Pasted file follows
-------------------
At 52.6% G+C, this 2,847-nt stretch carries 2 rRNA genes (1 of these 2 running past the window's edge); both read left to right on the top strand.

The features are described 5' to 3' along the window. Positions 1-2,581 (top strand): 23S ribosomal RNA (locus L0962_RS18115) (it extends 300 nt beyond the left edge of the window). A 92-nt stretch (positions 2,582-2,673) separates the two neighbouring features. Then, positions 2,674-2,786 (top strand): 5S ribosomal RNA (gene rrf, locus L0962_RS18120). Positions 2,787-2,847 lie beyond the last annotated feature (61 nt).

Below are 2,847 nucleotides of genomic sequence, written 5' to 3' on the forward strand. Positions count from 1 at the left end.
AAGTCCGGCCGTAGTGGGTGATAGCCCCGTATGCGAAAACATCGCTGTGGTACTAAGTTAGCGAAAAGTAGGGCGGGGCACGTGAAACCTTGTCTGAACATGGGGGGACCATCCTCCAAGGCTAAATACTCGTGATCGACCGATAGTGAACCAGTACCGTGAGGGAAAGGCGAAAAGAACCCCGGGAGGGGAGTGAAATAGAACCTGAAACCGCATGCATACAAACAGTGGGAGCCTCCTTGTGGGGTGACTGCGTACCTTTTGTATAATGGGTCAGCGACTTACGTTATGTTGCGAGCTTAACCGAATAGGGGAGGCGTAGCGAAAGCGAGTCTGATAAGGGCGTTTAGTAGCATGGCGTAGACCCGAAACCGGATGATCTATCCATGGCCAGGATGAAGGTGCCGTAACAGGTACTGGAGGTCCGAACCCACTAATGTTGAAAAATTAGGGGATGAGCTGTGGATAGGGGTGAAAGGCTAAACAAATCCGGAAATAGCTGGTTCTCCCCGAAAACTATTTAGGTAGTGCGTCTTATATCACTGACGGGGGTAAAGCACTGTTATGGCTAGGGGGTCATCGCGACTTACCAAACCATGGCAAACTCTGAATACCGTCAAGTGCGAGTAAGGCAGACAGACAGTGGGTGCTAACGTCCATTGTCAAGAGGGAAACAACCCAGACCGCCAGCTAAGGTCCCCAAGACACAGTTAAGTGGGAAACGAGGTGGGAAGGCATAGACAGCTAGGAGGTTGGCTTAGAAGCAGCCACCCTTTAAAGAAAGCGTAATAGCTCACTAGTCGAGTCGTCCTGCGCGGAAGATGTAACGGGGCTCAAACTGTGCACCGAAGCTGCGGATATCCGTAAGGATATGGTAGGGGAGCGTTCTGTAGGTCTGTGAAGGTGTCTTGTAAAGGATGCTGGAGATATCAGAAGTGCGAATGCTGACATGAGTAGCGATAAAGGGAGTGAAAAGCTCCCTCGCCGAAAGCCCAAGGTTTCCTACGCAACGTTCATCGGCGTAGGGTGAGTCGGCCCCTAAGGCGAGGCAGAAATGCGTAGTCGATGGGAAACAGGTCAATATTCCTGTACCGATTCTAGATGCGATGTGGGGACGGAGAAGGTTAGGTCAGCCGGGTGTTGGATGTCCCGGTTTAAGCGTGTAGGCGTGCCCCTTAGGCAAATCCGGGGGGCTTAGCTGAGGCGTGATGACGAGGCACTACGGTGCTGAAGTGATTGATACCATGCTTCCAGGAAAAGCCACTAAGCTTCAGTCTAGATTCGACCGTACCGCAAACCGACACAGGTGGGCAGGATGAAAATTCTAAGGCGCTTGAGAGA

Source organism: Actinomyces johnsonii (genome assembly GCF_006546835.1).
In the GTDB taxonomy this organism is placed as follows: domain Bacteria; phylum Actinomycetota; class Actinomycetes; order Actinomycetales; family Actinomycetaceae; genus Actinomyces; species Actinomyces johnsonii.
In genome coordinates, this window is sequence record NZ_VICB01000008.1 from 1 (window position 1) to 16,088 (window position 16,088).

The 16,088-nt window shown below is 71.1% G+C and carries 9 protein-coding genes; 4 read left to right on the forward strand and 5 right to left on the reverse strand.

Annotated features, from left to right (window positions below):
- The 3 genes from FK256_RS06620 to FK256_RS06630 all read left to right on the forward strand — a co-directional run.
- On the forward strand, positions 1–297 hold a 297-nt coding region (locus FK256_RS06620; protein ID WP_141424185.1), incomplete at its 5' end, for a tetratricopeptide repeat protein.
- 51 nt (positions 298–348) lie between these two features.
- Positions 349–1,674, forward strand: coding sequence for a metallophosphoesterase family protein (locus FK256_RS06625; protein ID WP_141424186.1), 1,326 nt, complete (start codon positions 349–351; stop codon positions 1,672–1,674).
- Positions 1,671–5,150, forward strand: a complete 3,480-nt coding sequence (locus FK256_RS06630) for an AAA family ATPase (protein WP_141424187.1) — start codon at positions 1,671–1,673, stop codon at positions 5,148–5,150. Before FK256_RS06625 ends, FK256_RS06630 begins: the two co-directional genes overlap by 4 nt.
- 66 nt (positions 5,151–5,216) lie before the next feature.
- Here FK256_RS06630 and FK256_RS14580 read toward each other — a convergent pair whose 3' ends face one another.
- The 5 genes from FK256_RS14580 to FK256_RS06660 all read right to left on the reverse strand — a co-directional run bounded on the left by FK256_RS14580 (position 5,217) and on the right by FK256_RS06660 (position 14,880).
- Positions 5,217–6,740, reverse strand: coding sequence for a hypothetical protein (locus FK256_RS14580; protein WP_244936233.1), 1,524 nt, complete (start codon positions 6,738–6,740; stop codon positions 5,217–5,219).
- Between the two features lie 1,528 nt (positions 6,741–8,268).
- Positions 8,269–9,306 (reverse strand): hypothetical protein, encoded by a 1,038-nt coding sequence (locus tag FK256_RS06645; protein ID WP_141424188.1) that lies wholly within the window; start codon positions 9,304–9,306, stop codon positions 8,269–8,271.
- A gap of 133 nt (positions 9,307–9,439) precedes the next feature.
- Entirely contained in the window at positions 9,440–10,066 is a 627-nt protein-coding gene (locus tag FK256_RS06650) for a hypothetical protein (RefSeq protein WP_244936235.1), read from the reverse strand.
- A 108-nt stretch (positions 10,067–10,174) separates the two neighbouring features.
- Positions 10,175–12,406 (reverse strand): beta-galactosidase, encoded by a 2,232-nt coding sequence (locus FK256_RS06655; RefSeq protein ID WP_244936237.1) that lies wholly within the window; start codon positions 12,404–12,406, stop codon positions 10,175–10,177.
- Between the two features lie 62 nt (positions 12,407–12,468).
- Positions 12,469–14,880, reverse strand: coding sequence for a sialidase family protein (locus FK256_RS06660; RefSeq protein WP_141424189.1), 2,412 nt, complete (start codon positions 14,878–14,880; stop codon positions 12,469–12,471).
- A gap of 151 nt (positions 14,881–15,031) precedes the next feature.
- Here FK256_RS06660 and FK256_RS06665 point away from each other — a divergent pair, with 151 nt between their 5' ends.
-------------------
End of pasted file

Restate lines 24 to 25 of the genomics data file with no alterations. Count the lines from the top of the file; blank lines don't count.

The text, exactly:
- Positions 10,175–12,406 (reverse strand): beta-galactosidase, encoded by a 2,232-nt coding sequence (locus FK256_RS06655; RefSeq protein ID WP_244936237.1) that lies wholly within the window; start codon positions 12,404–12,406, stop codon positions 10,175–10,177.
- Between the two features lie 62 nt (positions 12,407–12,468).